The remaining six months of her sentence will be suspended, and she will be on probation for seven years, the first six months of that time on house arrest. During that time, she will be required to have a remote alcohol monitoring device called a Sobrietor installed in her home and will be subject to random screens.
She has also lost her driver’s license for 15 years.
Griffin’s lawyer, Scott Dullea, said Griffin has wanted to accept responsibility for the crash since the moment it happened, recalling how she immediately confessed at the scene, again in an ambulance and then at the hospital, where she was questioned by police.
She had also wanted to reach out to the family to apologize, Dullea said. “I could not let her do that” while the case was still pending, he told the judge.
“Any sentence Ms. Griffin gets today will not compare to what she’s going to have to live with the rest of her life,” Dullea said.
“This tragic case illustrates all too well how drinking and driving not only cuts short a young life but has a lasting impact on surviving family members and friends,” District Attorney Jonathan Blodgett said in a prepared statement.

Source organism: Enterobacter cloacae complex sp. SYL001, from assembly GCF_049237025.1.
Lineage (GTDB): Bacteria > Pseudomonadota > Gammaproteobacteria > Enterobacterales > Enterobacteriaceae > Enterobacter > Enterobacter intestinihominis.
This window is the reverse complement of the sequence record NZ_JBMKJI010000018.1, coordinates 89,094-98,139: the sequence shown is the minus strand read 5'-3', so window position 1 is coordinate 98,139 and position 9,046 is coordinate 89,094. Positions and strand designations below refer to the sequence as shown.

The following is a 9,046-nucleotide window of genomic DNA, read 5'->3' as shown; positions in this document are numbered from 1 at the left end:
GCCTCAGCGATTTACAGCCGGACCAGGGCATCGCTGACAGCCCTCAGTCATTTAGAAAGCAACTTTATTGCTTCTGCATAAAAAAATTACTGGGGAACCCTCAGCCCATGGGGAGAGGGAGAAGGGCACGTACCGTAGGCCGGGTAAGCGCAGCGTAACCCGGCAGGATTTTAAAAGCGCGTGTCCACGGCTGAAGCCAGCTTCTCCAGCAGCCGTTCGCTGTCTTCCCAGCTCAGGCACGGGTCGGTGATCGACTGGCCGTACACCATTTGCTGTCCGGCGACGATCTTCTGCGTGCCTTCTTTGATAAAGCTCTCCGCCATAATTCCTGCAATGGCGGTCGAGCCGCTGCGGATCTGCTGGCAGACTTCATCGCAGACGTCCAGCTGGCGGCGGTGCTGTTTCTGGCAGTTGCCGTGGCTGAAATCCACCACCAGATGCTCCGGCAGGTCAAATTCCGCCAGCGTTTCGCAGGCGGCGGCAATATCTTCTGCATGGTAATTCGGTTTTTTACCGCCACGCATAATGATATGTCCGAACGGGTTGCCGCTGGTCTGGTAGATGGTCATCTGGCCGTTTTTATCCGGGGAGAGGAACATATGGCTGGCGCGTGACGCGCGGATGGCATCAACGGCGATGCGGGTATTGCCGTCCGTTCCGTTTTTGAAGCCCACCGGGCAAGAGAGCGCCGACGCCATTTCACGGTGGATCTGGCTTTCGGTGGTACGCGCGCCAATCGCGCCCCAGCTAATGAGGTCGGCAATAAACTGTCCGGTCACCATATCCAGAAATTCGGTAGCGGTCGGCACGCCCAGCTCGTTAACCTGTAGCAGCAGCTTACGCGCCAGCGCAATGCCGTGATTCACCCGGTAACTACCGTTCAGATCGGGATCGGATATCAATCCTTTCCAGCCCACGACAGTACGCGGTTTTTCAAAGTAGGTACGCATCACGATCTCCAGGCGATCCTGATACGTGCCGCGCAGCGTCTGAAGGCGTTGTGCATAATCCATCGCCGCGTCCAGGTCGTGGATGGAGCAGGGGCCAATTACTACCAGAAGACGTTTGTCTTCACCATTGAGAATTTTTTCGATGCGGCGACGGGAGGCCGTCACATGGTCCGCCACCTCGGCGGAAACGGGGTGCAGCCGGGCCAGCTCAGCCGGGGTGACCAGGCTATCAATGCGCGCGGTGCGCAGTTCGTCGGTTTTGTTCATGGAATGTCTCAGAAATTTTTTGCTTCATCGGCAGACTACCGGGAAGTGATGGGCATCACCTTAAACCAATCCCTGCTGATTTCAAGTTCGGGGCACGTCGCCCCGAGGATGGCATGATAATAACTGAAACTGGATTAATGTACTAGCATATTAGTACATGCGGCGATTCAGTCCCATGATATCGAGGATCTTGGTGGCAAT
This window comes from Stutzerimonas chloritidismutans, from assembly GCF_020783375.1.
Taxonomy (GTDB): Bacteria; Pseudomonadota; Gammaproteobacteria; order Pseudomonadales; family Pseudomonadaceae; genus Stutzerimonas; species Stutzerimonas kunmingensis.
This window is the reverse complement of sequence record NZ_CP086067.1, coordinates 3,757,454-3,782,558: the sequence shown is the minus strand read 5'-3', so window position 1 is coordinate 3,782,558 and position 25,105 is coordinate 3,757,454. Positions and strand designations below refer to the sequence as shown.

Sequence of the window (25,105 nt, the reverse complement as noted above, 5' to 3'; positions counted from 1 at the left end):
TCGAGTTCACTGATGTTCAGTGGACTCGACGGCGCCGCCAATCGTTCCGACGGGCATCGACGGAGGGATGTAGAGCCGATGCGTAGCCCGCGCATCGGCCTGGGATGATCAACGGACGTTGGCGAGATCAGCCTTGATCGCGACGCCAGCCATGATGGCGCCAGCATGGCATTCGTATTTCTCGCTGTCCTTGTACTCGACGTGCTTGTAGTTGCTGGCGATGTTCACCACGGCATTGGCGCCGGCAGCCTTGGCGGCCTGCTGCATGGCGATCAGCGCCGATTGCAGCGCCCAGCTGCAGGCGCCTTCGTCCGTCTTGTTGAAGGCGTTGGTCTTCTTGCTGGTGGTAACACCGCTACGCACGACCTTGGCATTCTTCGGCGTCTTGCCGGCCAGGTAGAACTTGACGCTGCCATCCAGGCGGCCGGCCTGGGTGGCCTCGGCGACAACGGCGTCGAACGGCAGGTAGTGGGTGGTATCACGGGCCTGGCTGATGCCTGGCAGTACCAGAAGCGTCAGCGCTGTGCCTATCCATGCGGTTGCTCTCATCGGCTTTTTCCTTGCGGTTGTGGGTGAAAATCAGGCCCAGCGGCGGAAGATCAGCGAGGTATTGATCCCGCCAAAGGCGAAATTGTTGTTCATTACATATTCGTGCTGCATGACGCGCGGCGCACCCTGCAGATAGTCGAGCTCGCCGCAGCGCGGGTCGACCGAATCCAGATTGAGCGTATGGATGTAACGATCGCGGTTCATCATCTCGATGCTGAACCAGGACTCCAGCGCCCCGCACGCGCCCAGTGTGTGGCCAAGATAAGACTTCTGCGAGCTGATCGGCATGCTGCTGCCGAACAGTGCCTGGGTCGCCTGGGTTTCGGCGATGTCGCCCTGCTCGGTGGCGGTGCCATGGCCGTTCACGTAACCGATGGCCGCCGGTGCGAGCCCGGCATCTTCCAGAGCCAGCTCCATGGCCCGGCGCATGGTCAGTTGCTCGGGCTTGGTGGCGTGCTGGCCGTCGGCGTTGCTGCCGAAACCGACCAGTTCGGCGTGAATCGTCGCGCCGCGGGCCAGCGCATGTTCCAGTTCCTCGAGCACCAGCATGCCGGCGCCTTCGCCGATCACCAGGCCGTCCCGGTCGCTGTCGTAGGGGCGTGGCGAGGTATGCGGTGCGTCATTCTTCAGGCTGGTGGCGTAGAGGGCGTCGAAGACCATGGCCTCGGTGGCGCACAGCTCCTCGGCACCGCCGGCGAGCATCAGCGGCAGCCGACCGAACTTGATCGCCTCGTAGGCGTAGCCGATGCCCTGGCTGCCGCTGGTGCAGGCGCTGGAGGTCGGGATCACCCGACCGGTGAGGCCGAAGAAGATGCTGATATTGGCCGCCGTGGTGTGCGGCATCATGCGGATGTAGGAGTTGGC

Prosecutor Jane Prince described how Griffin, later found to have a blood alcohol level of 0.14, veered over the fog line along the side of Boston Street around 3:30 a.m. on the morning of June 16.
Her Chrysler PT Cruiser slammed into the back of an illegally parked flatbed tow truck.
Prince said the hood of the Chrysler went under the truck. The metal bed of the tow truck sheared through the windshield and passenger-side pillar of the car, where Renard was sitting.
A shaking and crying Griffin was outside the car when police arrived, frantically asking, “Is he dead? It’s my fault. It’s my car.”